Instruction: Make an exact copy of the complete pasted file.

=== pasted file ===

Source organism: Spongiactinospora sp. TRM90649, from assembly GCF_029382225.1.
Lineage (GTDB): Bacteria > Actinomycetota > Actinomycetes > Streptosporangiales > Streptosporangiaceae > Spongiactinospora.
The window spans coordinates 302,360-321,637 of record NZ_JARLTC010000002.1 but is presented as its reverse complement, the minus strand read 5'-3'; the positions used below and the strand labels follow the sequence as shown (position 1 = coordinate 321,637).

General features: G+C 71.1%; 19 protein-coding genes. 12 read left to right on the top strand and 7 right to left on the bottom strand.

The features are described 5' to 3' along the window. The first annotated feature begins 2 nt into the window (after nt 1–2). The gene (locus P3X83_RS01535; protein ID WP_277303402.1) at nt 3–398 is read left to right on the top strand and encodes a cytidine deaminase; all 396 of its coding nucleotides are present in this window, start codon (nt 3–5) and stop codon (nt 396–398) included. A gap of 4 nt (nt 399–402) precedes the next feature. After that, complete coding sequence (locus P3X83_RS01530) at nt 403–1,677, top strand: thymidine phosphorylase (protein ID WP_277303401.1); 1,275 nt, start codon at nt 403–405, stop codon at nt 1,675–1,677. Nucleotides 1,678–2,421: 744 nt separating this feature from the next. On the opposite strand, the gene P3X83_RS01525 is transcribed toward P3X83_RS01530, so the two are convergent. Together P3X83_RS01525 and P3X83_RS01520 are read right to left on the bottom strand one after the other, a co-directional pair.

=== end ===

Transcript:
Source organism: Spongiactinospora sp. TRM90649, from assembly GCF_029382225.1.
Lineage (GTDB): Bacteria > Actinomycetota > Actinomycetes > Streptosporangiales > Streptosporangiaceae > Spongiactinospora.
The window spans coordinates 302,360-321,637 of record NZ_JARLTC010000002.1 but is presented as its reverse complement, the minus strand read 5'-3'; the positions used below and the strand labels follow the sequence as shown (position 1 = coordinate 321,637).

General features: G+C 71.1%; 19 protein-coding genes. 12 read left to right on the top strand and 7 right to left on the bottom strand.

The features are described 5' to 3' along the window. The first annotated feature begins 2 nt into the window (after nt 1–2). The gene (locus P3X83_RS01535; protein ID WP_277303402.1) at nt 3–398 is read left to right on the top strand and encodes a cytidine deaminase; all 396 of its coding nucleotides are present in this window, start codon (nt 3–5) and stop codon (nt 396–398) included. A gap of 4 nt (nt 399–402) precedes the next feature. After that, complete coding sequence (locus P3X83_RS01530) at nt 403–1,677, top strand: thymidine phosphorylase (protein ID WP_277303401.1); 1,275 nt, start codon at nt 403–405, stop codon at nt 1,675–1,677. Nucleotides 1,678–2,421: 744 nt separating this feature from the next. On the opposite strand, the gene P3X83_RS01525 is transcribed toward P3X83_RS01530, so the two are convergent. Together P3X83_RS01525 and P3X83_RS01520 are read right to left on the bottom strand one after the other, a co-directional pair.